Rightpet

Oscar

Dachshund

Overall satisfaction

4/5

Acquired: Rescue / shelter organization

Gender: Male

Training: Attended conferences / shows

Quick to learn and train

3/5

Emotionally stable

2/5

Family oriented

3/5

Child safety

3/5

Safe with small pets

4/5

Doesn’t bark a lot

2/5

Health

4/5

Easy to groom

5/5

Great watch dog

5/5

Great guard dog

4/5

Dachsunds Need Special Care

By

Missouri, United States

Posted September 21, 2014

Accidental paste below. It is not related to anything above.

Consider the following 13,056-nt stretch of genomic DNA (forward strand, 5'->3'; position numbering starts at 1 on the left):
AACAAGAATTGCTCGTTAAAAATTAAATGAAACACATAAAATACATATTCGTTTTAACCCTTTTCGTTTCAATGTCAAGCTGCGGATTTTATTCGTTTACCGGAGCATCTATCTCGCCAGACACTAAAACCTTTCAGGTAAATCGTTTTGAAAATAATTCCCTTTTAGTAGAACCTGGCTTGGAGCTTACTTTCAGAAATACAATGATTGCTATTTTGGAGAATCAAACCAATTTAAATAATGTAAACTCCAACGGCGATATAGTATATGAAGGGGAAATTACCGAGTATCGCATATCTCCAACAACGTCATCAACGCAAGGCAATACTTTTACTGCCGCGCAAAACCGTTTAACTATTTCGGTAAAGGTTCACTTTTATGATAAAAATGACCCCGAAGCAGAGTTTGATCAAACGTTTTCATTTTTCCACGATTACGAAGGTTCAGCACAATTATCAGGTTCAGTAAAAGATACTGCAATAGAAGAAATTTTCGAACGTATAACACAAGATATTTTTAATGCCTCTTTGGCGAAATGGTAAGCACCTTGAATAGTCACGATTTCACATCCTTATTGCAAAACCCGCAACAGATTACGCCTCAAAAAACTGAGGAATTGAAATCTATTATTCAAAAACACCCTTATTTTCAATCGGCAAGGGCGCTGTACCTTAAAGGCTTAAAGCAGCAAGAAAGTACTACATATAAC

As a vet tech for nearly a decade at a walk-in vet clinic, I saw hundreds of Dachsunds waddle through our doors. Unfortunately, there were very few of them that were truly healthy dogs living with owners who had done their research. While cuteness is a factor in which dog to choose, it should never be the sole factor. Dachsunds have several physical conditions which make them potentially the most expensive dog you will ever own. Primarily, the biggest no-nos that most Dachsund owners suffer from are: 1) Overfeeding or scrap feeding leading to overweight unhealthy animals; 2) excessive jumping or rough play allowed; and 3) Insufficient socialization. Dachsunds are small dogs to begin with, their legs are not proportioned to the rest of them, and this means that more stress is being put on the elbows and knees than on most other breeds. In addition, their backs are twice as long as most other breeds in comparison with size. This means that the center spinal column and discs have much less support than those of other breeds. Overweight dogs not only suffer from liver, heart, and kidney disease, Dachsunds especially also tend to suffer early arthritis, stress fractures, and severe spinal problems leading to paralysis or death. Dachsunds accounted for nearly 80% of all back/spine/paralysis related injuries we took in. All of these are due to the first two major problems I mentioned. The third major problem (insufficient socialization) leads this breed to be in the top ten most untrustworthy breeds I've ever worked with. While a majority of these animals were very sweet to their owners, their hyperactive and intelligent natures make them easily aggressive to strangers, including children and other pets. The most severe injury to an owner I ever witnessed while working with dogs and cats of all sizes was committed by a Dachsund. That said, there are no bad dogs, only uninformed owners. With extra attention paid to socialization and healthcare, Dachsunds can be a very loving addition to any family.

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